FANDOM


IMPORTANT:This page has used Creative Commons Licensed content from Wikipedia in either a refactored, modified, abridged, expanded, built on or 'straight from' text content! (view authors)



File:Ganesha Basohli miniature circa 1730 Dubost p73.jpg

Egotism is the motivation to maintain and enhance favorable views of oneself. Egotism means placing oneself at the center of one's world with no direct concern for others, including those loved or considered as "close", in any other terms by the "egotist".

It is closely related to narcissism, or "loving one's self," and the possible tendency to speak or write of oneself boastfully and at great length. Egotism may coexist with delusions of one's own importance, even at the denial of others. This conceit is a character trait describing a person who acts to gain values in an amount excessively greater than that which he/she gives to others. Egotism is often accomplished by exploiting the altruism, irrationality and ignorance of others, as well as utilizing coercive force and/or fraud.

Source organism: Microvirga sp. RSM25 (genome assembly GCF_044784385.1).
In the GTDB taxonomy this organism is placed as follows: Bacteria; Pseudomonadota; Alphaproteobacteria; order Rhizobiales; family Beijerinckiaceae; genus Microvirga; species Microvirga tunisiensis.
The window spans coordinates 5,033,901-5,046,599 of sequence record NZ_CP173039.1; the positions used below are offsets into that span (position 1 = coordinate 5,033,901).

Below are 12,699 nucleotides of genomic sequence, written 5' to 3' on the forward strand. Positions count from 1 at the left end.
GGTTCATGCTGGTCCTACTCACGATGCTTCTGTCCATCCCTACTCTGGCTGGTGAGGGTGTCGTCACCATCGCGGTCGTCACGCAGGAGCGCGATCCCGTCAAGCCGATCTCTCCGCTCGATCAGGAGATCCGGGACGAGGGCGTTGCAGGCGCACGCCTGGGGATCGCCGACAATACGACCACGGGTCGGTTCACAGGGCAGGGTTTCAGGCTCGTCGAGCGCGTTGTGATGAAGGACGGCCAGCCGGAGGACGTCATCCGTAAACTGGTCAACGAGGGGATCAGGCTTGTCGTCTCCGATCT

Egotism differs from both altruism, or acting to gain fewer values than are being given, and egoism, the belief that gaining more values than given is permissible. Various forms of "empirical egoism" can be consistent with egotism, as long as the value of one's own self-benefit is entirely individual.[clarification needed]

As well as belief that one is superior to others, 'egotism' can also have the somewhat different meaning of excessive talk about oneself.

EtymologyEdit

The term "egotism" is derived from the Latin ego, meaning "self" or "I", and -ism, used to denote a philosophy. As such, the term is etymologically related very closely with egoism.

See alsoEdit

External linksEdit

Template:Psychology-stub

ar:أنانية de:Egotismus es:Egotismo fa:خودپرستی افراطی id:Egoisme it:Egotismo ms:Egoisme pl:Egotyzm sk:Egotizmus sr:Egoizam sh:Egotizam

Community content is available under CC-BY-SA unless otherwise noted.